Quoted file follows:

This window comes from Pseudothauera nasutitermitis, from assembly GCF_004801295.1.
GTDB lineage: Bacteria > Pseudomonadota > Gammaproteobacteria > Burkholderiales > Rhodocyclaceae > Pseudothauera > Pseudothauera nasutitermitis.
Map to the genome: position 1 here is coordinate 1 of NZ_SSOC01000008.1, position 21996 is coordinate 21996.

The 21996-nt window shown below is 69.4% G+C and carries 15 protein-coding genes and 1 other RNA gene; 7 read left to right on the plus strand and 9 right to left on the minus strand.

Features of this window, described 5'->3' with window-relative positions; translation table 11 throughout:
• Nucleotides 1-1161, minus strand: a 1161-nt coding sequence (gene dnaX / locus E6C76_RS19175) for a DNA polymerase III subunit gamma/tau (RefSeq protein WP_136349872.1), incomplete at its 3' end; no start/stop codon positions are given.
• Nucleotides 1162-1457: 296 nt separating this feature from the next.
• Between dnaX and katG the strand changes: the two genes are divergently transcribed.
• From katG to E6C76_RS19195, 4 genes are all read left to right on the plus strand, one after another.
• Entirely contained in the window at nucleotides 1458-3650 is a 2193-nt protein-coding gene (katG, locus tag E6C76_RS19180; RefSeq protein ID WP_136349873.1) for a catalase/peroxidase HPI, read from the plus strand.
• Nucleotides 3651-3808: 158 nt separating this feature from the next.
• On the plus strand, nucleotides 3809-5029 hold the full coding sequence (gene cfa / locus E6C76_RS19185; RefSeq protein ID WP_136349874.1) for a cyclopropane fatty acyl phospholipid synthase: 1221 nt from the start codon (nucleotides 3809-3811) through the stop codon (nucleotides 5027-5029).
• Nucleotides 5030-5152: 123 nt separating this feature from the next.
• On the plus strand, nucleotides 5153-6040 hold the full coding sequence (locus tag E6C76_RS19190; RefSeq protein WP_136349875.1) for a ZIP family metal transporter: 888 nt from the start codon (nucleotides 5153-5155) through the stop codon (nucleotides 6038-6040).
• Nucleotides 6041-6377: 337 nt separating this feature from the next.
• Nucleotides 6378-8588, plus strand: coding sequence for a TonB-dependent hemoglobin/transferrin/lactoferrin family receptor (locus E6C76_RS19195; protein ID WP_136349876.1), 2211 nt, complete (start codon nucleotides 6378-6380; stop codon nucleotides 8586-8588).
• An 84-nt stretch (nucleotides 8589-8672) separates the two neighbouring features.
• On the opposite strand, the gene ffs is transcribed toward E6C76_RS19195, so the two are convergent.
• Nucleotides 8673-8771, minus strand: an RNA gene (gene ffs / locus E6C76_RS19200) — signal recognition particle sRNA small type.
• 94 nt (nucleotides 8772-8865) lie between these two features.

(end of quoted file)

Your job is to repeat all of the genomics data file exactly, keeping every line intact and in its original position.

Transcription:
This window comes from Pseudothauera nasutitermitis, from assembly GCF_004801295.1.
GTDB lineage: Bacteria > Pseudomonadota > Gammaproteobacteria > Burkholderiales > Rhodocyclaceae > Pseudothauera > Pseudothauera nasutitermitis.
Map to the genome: position 1 here is coordinate 1 of NZ_SSOC01000008.1, position 21996 is coordinate 21996.

The 21996-nt window shown below is 69.4% G+C and carries 15 protein-coding genes and 1 other RNA gene; 7 read left to right on the plus strand and 9 right to left on the minus strand.

Features of this window, described 5'->3' with window-relative positions; translation table 11 throughout:
• Nucleotides 1-1161, minus strand: a 1161-nt coding sequence (gene dnaX / locus E6C76_RS19175) for a DNA polymerase III subunit gamma/tau (RefSeq protein WP_136349872.1), incomplete at its 3' end; no start/stop codon positions are given.
• Nucleotides 1162-1457: 296 nt separating this feature from the next.
• Between dnaX and katG the strand changes: the two genes are divergently transcribed.
• From katG to E6C76_RS19195, 4 genes are all read left to right on the plus strand, one after another.
• Entirely contained in the window at nucleotides 1458-3650 is a 2193-nt protein-coding gene (katG, locus tag E6C76_RS19180; RefSeq protein ID WP_136349873.1) for a catalase/peroxidase HPI, read from the plus strand.
• Nucleotides 3651-3808: 158 nt separating this feature from the next.
• On the plus strand, nucleotides 3809-5029 hold the full coding sequence (gene cfa / locus E6C76_RS19185; RefSeq protein ID WP_136349874.1) for a cyclopropane fatty acyl phospholipid synthase: 1221 nt from the start codon (nucleotides 3809-3811) through the stop codon (nucleotides 5027-5029).
• Nucleotides 5030-5152: 123 nt separating this feature from the next.
• On the plus strand, nucleotides 5153-6040 hold the full coding sequence (locus tag E6C76_RS19190; RefSeq protein WP_136349875.1) for a ZIP family metal transporter: 888 nt from the start codon (nucleotides 5153-5155) through the stop codon (nucleotides 6038-6040).
• Nucleotides 6041-6377: 337 nt separating this feature from the next.
• Nucleotides 6378-8588, plus strand: coding sequence for a TonB-dependent hemoglobin/transferrin/lactoferrin family receptor (locus E6C76_RS19195; protein ID WP_136349876.1), 2211 nt, complete (start codon nucleotides 6378-6380; stop codon nucleotides 8586-8588).
• An 84-nt stretch (nucleotides 8589-8672) separates the two neighbouring features.
• On the opposite strand, the gene ffs is transcribed toward E6C76_RS19195, so the two are convergent.
• Nucleotides 8673-8771, minus strand: an RNA gene (gene ffs / locus E6C76_RS19200) — signal recognition particle sRNA small type.
• 94 nt (nucleotides 8772-8865) lie between these two features.